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Don't Call Your Kid Smart

Try these growth mindset tricks instead

Published on: December 11, 2018

Kid with backpack in classroom

Years ago, my daughter Annie worried that she wasn’t “smart like her sister.” 

I quickly told her: “Of course you are!”

I shouldn’t have said that.

“I think that ‘smart' is as detrimental a label as ‘dumb’ is for kids. It causes them to feel trapped when they don’t know how to do something,” says Abby Mansfield, a third-grade teacher at St. John School, a private Catholic School in North Seattle. 

Often if kids are labeled “smart,” it’s because the work comes easy to them, says Mansfield. Maybe they are “fast thinkers,” or they have no learning issues, or they haven’t yet dealt with schoolwork that feels hard. She’s seen her "smart" students freeze when faced with difficulties, fearing they’re no longer smart.

To help avoid this failure freeze, Mansfield teaches her third-graders about psychologist Carol Dweck’s work on fixed versus growth mindset. For those unfamiliar with Dweck’s popular research including her well-known 2014 TED Talk, Mansfield has a ready-made explanation that she uses with her students.

“Fixed mindset is the belief that intelligence is something you are either born with or aren’t, that you can’t change how smart you are,” she says. “Growth mindset is based on recent neurological research in neuroplasticity, which states that the brain is continually growing and changing.”

That research means that when you struggle — perhaps as a third-grader facing challenging math homework — your brain is actually growing more than when schoolwork is easy, says Mansfield. As mistakes happen, more than one part of the brain is activated and more neuropathways form. The brain is “growing.”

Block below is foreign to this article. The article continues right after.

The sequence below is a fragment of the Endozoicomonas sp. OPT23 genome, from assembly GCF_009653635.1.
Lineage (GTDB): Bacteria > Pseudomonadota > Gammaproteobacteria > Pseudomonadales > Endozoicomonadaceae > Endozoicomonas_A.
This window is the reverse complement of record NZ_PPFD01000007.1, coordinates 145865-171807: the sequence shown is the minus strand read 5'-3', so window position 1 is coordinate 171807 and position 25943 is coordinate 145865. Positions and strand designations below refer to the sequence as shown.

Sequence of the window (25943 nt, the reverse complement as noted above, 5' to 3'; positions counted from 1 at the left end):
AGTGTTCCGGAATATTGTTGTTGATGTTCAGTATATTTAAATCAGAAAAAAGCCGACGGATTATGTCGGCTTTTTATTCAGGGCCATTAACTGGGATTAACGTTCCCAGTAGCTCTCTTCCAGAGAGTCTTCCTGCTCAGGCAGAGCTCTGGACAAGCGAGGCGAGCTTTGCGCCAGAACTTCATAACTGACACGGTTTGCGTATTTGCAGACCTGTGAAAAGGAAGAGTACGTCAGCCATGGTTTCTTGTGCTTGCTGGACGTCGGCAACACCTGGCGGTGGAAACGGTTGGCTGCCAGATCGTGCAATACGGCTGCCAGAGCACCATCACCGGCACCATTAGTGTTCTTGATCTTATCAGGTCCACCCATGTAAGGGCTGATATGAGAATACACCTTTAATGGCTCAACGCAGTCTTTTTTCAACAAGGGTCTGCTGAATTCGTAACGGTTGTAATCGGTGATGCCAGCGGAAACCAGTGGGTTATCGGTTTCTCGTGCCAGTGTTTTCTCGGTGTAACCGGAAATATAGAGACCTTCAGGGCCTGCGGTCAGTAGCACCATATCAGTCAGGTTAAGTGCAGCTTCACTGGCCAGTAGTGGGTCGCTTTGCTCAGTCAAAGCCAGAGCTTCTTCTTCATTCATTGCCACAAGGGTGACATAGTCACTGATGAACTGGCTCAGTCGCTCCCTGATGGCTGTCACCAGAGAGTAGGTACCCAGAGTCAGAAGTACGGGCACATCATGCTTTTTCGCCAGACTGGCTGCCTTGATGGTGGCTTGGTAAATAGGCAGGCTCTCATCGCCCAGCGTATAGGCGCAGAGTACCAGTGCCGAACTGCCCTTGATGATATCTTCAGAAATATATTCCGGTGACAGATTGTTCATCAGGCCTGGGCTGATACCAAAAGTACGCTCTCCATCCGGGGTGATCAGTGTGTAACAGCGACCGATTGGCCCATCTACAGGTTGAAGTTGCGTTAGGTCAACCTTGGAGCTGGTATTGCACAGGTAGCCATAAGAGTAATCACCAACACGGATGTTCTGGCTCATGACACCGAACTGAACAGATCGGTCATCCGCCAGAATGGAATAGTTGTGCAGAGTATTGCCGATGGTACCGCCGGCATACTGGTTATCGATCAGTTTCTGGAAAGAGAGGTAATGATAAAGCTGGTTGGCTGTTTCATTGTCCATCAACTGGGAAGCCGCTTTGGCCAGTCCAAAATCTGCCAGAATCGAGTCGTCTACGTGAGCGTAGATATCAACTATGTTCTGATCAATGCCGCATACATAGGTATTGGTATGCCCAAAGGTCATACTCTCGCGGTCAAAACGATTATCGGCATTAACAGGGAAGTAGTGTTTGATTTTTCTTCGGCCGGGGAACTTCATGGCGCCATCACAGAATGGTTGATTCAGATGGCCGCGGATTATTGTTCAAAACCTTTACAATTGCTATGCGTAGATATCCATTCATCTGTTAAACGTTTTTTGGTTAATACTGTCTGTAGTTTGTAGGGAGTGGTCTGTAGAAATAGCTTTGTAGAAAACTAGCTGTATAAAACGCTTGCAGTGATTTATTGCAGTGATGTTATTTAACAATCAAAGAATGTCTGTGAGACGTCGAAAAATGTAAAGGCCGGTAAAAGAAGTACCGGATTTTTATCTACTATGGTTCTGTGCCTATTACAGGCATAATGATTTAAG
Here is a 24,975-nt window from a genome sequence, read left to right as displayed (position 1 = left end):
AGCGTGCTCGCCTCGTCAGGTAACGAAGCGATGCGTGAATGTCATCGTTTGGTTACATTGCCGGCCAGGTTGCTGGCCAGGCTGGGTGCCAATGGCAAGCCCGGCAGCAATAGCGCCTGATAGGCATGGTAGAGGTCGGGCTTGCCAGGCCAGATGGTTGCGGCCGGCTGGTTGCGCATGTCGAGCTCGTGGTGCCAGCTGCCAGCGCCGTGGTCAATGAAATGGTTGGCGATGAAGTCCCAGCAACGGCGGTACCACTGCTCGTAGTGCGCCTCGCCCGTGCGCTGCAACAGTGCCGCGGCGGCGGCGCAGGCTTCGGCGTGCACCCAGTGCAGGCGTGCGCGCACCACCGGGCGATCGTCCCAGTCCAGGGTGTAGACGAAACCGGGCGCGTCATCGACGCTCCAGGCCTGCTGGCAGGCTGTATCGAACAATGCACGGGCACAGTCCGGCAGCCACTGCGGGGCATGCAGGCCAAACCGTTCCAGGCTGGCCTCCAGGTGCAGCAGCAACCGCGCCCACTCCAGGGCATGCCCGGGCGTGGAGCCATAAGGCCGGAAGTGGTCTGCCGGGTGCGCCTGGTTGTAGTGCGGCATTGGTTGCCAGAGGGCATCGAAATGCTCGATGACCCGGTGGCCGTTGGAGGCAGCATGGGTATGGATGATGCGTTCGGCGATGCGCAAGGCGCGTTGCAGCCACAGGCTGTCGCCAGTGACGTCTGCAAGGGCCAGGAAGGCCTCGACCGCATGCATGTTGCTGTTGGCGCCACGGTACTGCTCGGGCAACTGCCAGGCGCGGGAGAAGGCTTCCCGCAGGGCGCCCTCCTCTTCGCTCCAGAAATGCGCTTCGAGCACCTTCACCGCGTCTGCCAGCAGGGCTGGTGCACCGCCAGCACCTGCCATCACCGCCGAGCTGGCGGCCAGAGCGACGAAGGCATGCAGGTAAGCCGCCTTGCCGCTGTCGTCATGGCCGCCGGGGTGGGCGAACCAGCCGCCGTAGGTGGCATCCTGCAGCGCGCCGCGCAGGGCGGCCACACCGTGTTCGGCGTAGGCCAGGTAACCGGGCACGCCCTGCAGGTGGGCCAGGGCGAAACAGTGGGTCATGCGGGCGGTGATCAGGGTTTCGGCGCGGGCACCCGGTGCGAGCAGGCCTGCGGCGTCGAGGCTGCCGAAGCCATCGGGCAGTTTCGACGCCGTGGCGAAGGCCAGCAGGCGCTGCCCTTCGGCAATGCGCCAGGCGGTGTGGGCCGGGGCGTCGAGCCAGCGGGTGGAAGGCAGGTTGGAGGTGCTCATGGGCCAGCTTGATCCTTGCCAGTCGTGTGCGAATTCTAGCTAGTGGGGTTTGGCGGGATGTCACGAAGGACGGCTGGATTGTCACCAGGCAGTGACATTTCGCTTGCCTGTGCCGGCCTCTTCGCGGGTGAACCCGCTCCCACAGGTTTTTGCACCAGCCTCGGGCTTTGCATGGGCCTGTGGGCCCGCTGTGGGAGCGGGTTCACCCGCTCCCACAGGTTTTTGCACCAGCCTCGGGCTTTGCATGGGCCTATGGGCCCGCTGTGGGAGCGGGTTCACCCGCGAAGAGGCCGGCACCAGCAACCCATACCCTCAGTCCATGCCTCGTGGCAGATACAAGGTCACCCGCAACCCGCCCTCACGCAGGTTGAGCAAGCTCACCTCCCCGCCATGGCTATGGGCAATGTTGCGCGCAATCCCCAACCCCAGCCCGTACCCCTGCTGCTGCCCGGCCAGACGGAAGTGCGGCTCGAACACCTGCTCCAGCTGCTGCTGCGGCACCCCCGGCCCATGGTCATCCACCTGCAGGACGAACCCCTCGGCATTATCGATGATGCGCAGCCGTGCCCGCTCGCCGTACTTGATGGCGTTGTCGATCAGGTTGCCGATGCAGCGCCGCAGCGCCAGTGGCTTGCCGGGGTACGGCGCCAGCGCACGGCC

Instead of labeling your kid as smart, parents should praise their kids’ hard work and effort.

Once Mansfield’s students understand this growth mindset, they’re better equipped to see struggles and mistakes as opportunities to grow and learn. But they need encouragement. 

“Struggle should be celebrated, not feared,” says Mansfield. “We talk a lot in my classroom about why I make them struggle.” Her students know that they’re learning more when they get the answer wrong.

So about calling them “smart”

Instead of labeling your kid as smart, talented or gifted, parents should praise their kids’ hard work and effort, Mansfield says. 

“We want to raise resilient children who see themselves as problem-solvers and who are willing to rise to a challenge. Process praise instills this thinking,” says Mansfield. “When a child comes home with an A grade, rather than saying ‘Wow, you are so smart,’ we can say ‘Wow, good work; what did you do to accomplish that A?’” 

Of course, it takes practice for parents to replace those automatic retorts. My personal goal: Replace a compliment based around a trait (“You’re so smart!”) with process praise (“Good job! What did you do to accomplish that A?”) 10 percent of the time. 

To help, I’ve placed a chart on my office bulletin board to help learn growth mindset phrases. For example, instead of saying “This is too hard,” I might say “This may take some time.” 

And believe me, it will but it’ll also be worth it.

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